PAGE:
Cape Cod is known for their lighthouses but another quaint structure that many visitors may notice as they tour around the Cape is an abundance of windmills. Windmills do give the Cape a bit of a charming Dutch flavor but they also seem a bit out of place at first in this coastal area. Many of the windmills were traditional grain windmills but some were used for a decidedly more nautical reason - salt works. Before modern refrigeration, Cape fisherman had the dilemma of how to keep their newly caught fish fresh for a long time. Sea salt was used to dry and preserve the fish until they could be shipped up to Boston and other points on the East Coast. Luckily Cape Cod has plenty of salty ocean water at its disposal as well as healthy winds. Early Cape citizens devised a system of windmills to pump the salt water directly from the ocean into evaporation tanks to yield the much needed salt and the Cape Cod's reputation for salt works was born. Over the years as refrigeration and railroads improved, many of the windmills fell into disuse and were eventually taken down but some lovely ones still remain with the help of local preservation groups and dedicated individuals. Some of them even allow tours like the Judah Baker Windmill in Bass River (for a while it was moved to Kelley's Pond): http://www.hsoy.org/historic/judahbaker.htm and the Higgin's Farm Windmill in Brewster:http://www.brewsterhistoricalsociety.org.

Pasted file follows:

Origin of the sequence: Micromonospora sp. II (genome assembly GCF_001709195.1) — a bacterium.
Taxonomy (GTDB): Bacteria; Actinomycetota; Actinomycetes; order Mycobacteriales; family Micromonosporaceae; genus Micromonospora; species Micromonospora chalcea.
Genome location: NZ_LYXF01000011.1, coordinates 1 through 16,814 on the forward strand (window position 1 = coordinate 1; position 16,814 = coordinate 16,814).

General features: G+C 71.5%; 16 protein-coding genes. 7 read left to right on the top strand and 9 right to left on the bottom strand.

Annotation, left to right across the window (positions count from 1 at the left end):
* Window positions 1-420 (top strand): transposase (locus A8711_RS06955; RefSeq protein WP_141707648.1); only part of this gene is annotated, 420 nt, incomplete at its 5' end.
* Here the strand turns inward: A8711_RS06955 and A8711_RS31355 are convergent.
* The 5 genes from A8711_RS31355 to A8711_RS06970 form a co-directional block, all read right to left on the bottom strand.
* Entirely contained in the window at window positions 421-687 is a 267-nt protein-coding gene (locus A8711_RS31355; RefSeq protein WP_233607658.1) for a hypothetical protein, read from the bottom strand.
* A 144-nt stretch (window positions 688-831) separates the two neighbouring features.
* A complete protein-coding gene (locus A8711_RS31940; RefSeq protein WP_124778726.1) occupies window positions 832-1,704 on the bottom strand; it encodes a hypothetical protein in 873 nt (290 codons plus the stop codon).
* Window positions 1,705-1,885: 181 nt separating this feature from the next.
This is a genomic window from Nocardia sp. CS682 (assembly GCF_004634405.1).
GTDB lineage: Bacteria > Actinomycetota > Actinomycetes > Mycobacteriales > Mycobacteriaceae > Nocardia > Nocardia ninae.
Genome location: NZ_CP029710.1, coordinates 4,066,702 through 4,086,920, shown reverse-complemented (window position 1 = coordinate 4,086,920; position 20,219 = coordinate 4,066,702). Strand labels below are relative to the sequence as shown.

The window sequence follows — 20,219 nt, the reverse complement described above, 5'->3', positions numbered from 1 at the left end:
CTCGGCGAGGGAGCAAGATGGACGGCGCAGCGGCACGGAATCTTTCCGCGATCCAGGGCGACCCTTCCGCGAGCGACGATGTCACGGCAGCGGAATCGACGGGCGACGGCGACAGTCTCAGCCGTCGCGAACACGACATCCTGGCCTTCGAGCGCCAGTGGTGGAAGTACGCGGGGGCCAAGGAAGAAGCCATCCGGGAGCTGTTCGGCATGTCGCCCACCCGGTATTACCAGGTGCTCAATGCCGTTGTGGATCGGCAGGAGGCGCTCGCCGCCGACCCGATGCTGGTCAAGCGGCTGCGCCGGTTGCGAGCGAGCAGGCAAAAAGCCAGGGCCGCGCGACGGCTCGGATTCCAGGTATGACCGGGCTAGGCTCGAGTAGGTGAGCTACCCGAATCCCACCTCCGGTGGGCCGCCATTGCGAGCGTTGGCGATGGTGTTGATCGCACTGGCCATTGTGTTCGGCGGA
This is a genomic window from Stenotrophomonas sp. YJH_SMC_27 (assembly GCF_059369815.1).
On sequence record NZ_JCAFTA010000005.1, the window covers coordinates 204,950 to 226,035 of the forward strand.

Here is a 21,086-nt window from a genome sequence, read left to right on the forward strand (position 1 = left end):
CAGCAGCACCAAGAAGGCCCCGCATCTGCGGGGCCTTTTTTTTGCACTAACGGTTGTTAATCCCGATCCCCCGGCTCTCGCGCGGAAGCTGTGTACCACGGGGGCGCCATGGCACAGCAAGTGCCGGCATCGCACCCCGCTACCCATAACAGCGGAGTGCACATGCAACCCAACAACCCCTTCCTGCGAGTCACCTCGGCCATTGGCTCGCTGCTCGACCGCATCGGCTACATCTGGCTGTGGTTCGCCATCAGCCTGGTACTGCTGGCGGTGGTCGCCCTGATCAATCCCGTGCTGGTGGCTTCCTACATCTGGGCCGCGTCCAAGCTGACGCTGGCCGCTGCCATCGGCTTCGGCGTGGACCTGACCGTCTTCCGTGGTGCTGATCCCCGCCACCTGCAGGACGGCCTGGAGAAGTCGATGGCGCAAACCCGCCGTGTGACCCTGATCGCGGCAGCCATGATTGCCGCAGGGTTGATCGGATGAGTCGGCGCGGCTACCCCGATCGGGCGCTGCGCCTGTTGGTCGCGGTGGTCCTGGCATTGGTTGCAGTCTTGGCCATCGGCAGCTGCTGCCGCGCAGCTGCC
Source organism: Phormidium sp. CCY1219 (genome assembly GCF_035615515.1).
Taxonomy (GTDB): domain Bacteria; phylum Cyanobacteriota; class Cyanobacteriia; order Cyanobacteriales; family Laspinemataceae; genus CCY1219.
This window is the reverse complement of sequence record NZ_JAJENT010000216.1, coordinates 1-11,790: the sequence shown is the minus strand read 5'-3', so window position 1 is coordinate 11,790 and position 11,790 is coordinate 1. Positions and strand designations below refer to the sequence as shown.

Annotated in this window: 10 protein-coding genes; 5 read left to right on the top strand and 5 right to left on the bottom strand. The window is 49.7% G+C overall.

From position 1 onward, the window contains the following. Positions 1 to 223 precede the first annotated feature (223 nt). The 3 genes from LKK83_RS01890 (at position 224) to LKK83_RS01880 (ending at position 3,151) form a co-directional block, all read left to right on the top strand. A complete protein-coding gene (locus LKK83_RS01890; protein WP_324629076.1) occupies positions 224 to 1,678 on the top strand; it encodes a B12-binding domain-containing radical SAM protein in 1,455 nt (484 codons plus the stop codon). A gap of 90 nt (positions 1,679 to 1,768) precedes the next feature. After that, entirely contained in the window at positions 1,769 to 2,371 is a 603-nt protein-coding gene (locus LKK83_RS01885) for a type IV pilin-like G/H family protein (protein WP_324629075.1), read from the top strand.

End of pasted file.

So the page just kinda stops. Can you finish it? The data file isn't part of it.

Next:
If you are interested in learning more about other Cape Cod windmills, a list with photos and descriptions can be found here: http://capecodwindmills.scificincinnati.com
I am a designer and Cape native who loves cottage style, simple, small house living and guiding people